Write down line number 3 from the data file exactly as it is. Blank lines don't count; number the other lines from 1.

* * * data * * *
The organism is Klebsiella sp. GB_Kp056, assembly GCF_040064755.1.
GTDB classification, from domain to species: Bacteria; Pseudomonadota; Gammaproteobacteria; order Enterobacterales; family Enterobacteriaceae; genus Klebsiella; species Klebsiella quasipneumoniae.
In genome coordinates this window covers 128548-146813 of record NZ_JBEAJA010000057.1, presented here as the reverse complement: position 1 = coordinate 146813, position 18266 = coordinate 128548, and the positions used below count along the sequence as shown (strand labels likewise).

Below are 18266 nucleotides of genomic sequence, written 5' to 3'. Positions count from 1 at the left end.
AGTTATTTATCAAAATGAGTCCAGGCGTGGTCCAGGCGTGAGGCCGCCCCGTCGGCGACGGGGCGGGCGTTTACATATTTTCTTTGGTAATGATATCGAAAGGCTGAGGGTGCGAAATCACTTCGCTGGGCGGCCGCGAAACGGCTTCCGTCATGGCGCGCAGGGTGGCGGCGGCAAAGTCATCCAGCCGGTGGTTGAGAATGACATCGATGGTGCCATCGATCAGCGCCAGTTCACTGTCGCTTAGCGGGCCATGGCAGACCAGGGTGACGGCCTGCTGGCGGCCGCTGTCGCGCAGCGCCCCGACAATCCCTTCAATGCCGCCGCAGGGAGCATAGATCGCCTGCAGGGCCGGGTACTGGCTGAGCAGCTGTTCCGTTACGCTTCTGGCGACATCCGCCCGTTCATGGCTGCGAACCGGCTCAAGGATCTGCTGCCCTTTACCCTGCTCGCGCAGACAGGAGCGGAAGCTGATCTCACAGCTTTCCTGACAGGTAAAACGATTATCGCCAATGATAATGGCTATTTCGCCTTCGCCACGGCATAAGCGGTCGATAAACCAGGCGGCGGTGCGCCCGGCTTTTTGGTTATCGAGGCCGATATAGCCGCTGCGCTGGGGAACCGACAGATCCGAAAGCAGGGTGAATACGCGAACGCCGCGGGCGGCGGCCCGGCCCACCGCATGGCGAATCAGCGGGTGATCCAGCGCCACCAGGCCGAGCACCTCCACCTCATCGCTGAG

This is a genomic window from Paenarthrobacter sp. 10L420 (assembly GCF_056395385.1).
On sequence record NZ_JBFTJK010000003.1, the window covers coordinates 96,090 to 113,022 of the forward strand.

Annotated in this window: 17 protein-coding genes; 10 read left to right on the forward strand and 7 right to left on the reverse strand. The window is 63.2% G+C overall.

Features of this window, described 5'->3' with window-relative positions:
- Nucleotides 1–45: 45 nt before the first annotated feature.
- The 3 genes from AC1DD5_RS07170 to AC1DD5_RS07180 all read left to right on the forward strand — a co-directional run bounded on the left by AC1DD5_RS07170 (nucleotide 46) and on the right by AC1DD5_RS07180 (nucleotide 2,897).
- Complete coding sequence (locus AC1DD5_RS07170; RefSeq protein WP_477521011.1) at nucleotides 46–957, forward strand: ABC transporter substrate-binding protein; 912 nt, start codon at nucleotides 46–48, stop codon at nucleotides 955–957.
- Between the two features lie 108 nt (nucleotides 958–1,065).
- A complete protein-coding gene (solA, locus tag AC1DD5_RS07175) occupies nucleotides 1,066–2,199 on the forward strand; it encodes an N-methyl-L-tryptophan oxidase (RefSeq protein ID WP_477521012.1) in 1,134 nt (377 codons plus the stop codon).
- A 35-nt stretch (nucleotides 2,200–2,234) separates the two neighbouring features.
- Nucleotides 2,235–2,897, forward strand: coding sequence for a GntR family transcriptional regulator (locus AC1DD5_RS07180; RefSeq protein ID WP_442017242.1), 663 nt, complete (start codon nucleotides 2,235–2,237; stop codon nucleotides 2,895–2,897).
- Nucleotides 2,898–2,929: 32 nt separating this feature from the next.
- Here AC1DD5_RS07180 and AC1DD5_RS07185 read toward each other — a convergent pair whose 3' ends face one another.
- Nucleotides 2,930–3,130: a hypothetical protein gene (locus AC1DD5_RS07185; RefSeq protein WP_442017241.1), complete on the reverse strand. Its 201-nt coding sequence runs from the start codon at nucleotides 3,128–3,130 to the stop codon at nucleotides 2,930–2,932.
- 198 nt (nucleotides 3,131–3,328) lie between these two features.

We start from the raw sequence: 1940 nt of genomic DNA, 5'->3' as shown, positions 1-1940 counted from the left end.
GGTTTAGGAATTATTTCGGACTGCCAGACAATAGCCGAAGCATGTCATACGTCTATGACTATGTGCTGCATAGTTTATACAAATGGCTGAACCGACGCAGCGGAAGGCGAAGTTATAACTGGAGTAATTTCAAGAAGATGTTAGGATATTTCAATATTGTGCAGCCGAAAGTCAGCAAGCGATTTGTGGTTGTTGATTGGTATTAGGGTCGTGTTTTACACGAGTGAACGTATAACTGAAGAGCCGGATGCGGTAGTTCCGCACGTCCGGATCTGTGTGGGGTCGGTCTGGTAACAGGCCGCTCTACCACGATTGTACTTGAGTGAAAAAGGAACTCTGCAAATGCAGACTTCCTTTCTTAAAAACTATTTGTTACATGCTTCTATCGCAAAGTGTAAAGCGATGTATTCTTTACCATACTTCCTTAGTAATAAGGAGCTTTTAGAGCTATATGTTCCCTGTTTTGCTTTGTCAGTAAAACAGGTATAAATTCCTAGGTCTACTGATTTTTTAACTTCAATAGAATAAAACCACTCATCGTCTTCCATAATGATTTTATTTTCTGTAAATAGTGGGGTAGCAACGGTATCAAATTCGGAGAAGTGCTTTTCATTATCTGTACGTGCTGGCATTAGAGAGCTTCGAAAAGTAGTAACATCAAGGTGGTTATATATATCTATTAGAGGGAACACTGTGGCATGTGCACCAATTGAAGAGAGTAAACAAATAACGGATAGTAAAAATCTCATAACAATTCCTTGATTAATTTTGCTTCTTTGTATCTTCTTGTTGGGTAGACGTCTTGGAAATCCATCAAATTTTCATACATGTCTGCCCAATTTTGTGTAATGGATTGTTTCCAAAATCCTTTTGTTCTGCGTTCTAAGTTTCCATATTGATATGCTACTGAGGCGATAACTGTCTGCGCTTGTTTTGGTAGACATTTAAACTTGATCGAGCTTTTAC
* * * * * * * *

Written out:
In genome coordinates this window covers 128548-146813 of record NZ_JBEAJA010000057.1, presented here as the reverse complement: position 1 = coordinate 146813, position 18266 = coordinate 128548, and the positions used below count along the sequence as shown (strand labels likewise).